HUNTER abuse survivors whose calls for Anglican child sex offender Graeme Lawrence to lose his Order of Australia have fallen on deaf ears want an inquiry into Australia's honours system after Prime Minister Scott Morrison said Cardinal George Pell would be stripped of his Order of Australia.
Steve Smith, who was sexually abused by a priest protected by Lawrence, has written six emails to the Honours Secretariat since 2012, when Lawrence was defrocked, calling for the former Newcastle Anglican Dean to lose the OAM he received in 2004.
Prime Minister Scott Morrison's swift response on Wednesday to Pell's failed appeal against child sex convictions, and the stripping of honours from other prominent Australians convicted of crimes, including Rolf Harris and Eddie Obeid, was in stark contrast to the seven years of silence about Lawrence, Mr Smith said.
The Honours Secretariat did not respond to Mr Smith's email on July 27, advising that Lawrence had been convicted of child sex offences and repeating his protest about the OAM, until the Newcastle Herald sought comment on Thursday.
Newcastle MP Sharon Claydon described the Honours Secretariat's failure to respond to Mr Smith as "astonishingly bad treatment" of a survivor, and said she backed his concerns about the opaque nature of honours' administration and the stripping of awards.
"We should be taking a lead and exploring all the options available to put a stop to ad hoc, behind closed doors decision-making in the Australian honours system," Ms Claydon said.
Newcastle Anglican Bishop Peter Stuart also supported survivors' calls for the removal of "symbols and tokens of honour for those who have caused criminal harm".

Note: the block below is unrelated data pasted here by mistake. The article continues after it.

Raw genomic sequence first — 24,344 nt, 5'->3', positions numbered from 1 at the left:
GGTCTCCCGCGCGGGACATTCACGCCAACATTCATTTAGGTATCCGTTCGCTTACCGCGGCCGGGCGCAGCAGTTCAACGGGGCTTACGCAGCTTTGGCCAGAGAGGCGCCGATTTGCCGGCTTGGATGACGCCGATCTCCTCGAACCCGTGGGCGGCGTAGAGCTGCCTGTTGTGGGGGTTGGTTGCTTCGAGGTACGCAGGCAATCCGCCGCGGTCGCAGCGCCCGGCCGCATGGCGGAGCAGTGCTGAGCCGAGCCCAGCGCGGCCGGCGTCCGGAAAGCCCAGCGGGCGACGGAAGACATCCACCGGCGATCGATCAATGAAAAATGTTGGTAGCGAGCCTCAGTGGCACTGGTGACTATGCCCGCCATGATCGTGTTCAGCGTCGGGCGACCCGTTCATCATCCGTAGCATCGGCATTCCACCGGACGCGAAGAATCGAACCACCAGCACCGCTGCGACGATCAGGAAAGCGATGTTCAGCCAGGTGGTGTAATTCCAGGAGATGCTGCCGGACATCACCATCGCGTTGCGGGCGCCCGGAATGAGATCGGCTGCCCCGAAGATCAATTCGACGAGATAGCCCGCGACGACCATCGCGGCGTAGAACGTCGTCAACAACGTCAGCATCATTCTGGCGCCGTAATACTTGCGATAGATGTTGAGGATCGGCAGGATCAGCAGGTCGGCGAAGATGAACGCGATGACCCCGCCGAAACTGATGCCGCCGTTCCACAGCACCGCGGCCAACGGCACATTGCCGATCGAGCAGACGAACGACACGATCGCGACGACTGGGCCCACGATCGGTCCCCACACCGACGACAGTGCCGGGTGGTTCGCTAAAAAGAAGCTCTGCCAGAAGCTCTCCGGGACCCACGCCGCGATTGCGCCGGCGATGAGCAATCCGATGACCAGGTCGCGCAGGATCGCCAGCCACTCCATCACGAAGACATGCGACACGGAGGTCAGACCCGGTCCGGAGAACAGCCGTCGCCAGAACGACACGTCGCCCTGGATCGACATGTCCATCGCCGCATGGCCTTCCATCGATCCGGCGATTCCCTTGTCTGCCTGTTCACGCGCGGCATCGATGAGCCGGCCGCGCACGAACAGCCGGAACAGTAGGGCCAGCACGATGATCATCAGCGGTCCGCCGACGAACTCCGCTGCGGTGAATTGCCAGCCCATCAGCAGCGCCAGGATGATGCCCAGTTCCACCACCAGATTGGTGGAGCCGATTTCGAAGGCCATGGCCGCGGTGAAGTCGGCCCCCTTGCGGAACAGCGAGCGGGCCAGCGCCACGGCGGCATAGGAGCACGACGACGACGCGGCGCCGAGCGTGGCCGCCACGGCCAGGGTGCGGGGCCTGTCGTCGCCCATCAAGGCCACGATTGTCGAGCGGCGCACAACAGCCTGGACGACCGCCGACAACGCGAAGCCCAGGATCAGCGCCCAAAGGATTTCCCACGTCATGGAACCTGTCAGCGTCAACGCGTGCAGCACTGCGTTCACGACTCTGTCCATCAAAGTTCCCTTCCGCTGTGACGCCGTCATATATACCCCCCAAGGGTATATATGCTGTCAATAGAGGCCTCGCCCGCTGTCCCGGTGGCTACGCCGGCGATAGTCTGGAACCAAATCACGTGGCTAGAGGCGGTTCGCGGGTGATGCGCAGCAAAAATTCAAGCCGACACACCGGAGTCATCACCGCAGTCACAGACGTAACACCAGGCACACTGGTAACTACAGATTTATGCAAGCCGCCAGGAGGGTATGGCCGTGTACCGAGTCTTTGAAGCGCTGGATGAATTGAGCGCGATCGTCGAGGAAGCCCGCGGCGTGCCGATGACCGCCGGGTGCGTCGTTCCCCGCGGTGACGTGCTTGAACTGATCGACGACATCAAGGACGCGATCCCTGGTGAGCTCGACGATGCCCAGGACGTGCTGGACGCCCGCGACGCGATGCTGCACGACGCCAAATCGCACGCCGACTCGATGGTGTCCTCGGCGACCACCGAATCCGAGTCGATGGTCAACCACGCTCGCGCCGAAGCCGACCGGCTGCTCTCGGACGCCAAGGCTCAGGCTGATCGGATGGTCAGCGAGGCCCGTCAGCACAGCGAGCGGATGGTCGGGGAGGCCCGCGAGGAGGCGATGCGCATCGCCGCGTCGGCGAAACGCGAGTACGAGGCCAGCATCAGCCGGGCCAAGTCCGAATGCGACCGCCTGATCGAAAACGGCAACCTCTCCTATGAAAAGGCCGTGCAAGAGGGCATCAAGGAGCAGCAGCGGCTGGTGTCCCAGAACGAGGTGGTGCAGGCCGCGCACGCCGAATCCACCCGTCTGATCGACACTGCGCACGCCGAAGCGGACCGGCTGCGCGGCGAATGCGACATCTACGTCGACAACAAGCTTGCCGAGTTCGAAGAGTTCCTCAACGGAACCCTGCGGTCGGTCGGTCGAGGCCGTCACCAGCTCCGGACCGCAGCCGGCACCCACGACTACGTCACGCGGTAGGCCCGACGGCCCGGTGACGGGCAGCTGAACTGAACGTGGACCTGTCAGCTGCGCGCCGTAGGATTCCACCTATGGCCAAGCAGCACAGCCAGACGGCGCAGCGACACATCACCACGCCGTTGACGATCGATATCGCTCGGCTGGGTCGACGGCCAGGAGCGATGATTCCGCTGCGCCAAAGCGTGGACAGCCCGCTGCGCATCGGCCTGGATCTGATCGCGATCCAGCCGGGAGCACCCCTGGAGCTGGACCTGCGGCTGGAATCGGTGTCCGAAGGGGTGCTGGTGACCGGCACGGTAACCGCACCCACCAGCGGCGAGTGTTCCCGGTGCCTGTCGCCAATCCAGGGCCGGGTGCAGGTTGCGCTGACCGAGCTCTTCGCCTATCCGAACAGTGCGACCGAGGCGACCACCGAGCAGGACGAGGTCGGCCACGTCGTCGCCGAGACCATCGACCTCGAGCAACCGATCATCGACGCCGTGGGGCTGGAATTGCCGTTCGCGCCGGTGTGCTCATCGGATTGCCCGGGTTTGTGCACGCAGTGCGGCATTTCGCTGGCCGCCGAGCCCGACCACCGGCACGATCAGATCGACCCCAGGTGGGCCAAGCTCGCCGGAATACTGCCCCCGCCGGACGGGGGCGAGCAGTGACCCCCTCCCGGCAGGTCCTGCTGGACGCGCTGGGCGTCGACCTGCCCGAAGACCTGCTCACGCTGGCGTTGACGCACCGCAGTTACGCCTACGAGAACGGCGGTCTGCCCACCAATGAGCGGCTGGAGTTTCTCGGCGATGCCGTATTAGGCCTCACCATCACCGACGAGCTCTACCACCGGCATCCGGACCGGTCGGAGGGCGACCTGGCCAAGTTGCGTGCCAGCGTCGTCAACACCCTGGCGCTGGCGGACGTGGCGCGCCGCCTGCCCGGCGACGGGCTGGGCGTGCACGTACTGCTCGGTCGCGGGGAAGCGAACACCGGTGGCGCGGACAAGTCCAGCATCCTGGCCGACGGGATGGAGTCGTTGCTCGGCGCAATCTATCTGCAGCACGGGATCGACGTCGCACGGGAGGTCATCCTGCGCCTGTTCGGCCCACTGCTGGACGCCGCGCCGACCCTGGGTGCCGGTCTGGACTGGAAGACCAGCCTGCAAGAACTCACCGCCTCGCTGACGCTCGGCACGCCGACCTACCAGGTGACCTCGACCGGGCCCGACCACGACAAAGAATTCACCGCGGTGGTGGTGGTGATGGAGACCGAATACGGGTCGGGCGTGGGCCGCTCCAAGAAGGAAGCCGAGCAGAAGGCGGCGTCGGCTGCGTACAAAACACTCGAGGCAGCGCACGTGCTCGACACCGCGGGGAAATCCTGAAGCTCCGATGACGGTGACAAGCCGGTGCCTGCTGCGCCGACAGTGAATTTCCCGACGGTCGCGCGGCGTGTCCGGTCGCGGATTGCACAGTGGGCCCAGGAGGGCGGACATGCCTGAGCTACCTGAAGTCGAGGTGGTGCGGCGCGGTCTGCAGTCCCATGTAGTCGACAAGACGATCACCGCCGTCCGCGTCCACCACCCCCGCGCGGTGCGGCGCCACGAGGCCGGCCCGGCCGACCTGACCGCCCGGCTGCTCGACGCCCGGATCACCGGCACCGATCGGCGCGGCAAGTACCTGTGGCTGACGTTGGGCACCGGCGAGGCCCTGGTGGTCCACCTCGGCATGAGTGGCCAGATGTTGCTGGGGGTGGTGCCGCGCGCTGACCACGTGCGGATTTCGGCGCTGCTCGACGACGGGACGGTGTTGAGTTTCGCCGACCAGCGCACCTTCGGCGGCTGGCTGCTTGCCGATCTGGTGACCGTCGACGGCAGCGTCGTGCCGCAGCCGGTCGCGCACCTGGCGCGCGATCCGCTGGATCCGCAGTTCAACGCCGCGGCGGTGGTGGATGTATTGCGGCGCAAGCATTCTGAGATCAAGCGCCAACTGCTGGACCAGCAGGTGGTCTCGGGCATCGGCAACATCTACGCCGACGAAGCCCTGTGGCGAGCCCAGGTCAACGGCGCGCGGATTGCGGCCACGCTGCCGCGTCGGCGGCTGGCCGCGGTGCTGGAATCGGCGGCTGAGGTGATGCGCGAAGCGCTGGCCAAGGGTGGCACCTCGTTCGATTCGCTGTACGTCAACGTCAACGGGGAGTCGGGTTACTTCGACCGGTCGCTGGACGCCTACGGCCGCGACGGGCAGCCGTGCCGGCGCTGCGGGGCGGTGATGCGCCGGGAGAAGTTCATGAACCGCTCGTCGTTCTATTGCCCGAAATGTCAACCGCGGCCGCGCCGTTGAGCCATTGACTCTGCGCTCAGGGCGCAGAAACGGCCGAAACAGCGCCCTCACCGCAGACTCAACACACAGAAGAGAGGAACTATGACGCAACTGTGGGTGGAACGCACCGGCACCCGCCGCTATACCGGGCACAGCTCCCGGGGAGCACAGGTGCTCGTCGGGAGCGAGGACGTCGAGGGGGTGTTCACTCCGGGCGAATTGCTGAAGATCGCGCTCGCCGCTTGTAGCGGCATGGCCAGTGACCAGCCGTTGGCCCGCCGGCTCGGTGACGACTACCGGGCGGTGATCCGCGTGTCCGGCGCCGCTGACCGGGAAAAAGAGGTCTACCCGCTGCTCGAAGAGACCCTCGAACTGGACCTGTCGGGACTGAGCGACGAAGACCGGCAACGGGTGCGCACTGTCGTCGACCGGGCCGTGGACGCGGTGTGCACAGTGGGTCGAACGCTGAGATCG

"Survivors of abuse have been clear that perpetrators of abuse should not be held in honour by the church or the community. Members of the Diocese share that view," Bishop Stuart said.
"Over the last few years we have seen pictures taken down, honour boards changed and other steps taken as tangible expressions that a person who has exercised a role or responsibility is not held in esteem."
Mr Smith said an inquiry was needed to "look at the whole issue of honours and what happens after these kinds of cases".
"It absolutely diminishes the honours system if someone like Lawrence isn't stripped of his Order of Australia, while the Prime Minister steps in on this one high profile case and says Pell should lose his," Mr Smith said.
"Did Morrison say that because the public wanted the prime minister to join the general pile-on against the Cardinal, or was it from a point of principle about people with honours who are later convicted of child sex offences?"
Mr Smith first wrote to the Secretariat, which administers honours within the Office of the Governor-General, in 2012 calling for Lawrence to lose his Order of Australia after he was defrocked following church disciplinary proceedings.
Mr Smith wrote again in 2013 and 2015, and twice in 2016 after the Royal Commission into Institutional Responses to Child Sexual Abuse heard shocking evidence about Lawrence's power and influence in Newcastle that protected notorious Anglican child sex offenders including priest Peter Rushton.
On July 27, a day after Lawrence was convicted of sexually assaulting a teenage Ben Giggins at Christ Church Cathedral deanery in 1991, Mr Smith emailed the Honours Secretariat in protest at Lawrence's OAM.